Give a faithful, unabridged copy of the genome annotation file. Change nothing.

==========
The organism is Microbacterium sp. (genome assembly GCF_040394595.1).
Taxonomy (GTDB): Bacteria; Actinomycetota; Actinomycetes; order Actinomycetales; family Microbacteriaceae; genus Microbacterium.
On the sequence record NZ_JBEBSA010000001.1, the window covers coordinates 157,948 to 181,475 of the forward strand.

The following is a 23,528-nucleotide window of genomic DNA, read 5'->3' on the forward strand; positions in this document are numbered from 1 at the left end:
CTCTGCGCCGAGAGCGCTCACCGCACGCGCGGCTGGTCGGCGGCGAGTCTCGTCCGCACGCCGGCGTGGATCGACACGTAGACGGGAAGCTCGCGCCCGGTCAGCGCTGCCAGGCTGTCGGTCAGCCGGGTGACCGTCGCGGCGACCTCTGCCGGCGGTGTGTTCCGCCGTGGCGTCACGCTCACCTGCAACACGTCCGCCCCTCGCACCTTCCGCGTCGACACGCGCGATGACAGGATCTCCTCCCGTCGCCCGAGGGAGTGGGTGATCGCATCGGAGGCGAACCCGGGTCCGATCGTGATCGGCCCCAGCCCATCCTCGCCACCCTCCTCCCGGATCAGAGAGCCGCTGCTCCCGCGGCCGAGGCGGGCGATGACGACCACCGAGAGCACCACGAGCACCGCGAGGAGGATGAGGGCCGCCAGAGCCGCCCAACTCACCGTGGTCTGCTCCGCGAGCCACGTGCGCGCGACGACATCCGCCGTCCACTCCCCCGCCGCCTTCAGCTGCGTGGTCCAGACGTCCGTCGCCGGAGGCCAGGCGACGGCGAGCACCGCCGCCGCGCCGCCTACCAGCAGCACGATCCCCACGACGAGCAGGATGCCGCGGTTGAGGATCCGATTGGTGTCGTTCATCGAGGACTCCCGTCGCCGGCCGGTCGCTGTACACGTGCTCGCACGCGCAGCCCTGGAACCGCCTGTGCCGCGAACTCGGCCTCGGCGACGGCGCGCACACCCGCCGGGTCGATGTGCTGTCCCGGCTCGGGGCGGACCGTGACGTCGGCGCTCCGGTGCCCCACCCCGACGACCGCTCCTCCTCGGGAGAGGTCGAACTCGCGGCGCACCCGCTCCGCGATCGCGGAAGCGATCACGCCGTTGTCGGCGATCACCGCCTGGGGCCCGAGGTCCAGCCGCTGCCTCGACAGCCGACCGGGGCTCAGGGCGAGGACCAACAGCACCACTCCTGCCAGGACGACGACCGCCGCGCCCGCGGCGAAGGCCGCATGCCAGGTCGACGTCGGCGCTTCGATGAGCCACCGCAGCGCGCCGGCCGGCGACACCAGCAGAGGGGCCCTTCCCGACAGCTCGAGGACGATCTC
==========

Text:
The organism is Microbacterium sp. (genome assembly GCF_040394595.1).
Taxonomy (GTDB): Bacteria; Actinomycetota; Actinomycetes; order Actinomycetales; family Microbacteriaceae; genus Microbacterium.
On the sequence record NZ_JBEBSA010000001.1, the window covers coordinates 157,948 to 181,475 of the forward strand.

The following is a 23,528-nucleotide window of genomic DNA, read 5'->3' on the forward strand; positions in this document are numbered from 1 at the left end:
CTCTGCGCCGAGAGCGCTCACCGCACGCGCGGCTGGTCGGCGGCGAGTCTCGTCCGCACGCCGGCGTGGATCGACACGTAGACGGGAAGCTCGCGCCCGGTCAGCGCTGCCAGGCTGTCGGTCAGCCGGGTGACCGTCGCGGCGACCTCTGCCGGCGGTGTGTTCCGCCGTGGCGTCACGCTCACCTGCAACACGTCCGCCCCTCGCACCTTCCGCGTCGACACGCGCGATGACAGGATCTCCTCCCGTCGCCCGAGGGAGTGGGTGATCGCATCGGAGGCGAACCCGGGTCCGATCGTGATCGGCCCCAGCCCATCCTCGCCACCCTCCTCCCGGATCAGAGAGCCGCTGCTCCCGCGGCCGAGGCGGGCGATGACGACCACCGAGAGCACCACGAGCACCGCGAGGAGGATGAGGGCCGCCAGAGCCGCCCAACTCACCGTGGTCTGCTCCGCGAGCCACGTGCGCGCGACGACATCCGCCGTCCACTCCCCCGCCGCCTTCAGCTGCGTGGTCCAGACGTCCGTCGCCGGAGGCCAGGCGACGGCGAGCACCGCCGCCGCGCCGCCTACCAGCAGCACGATCCCCACGACGAGCAGGATGCCGCGGTTGAGGATCCGATTGGTGTCGTTCATCGAGGACTCCCGTCGCCGGCCGGTCGCTGTACACGTGCTCGCACGCGCAGCCCTGGAACCGCCTGTGCCGCGAACTCGGCCTCGGCGACGGCGCGCACACCCGCCGGGTCGATGTGCTGTCCCGGCTCGGGGCGGACCGTGACGTCGGCGCTCCGGTGCCCCACCCCGACGACCGCTCCTCCTCGGGAGAGGTCGAACTCGCGGCGCACCCGCTCCGCGATCGCGGAAGCGATCACGCCGTTGTCGGCGATCACCGCCTGGGGCCCGAGGTCCAGCCGCTGCCTCGACAGCCGACCGGGGCTCAGGGCGAGGACCAACAGCACCACTCCTGCCAGGACGACGACCGCCGCGCCCGCGGCGAAGGCCGCATGCCAGGTCGACGTCGGCGCTTCGATGAGCCACCGCAGCGCGCCGGCCGGCGACACCAGCAGAGGGGCCCTTCCCGACAGCTCGAGGACGATCTC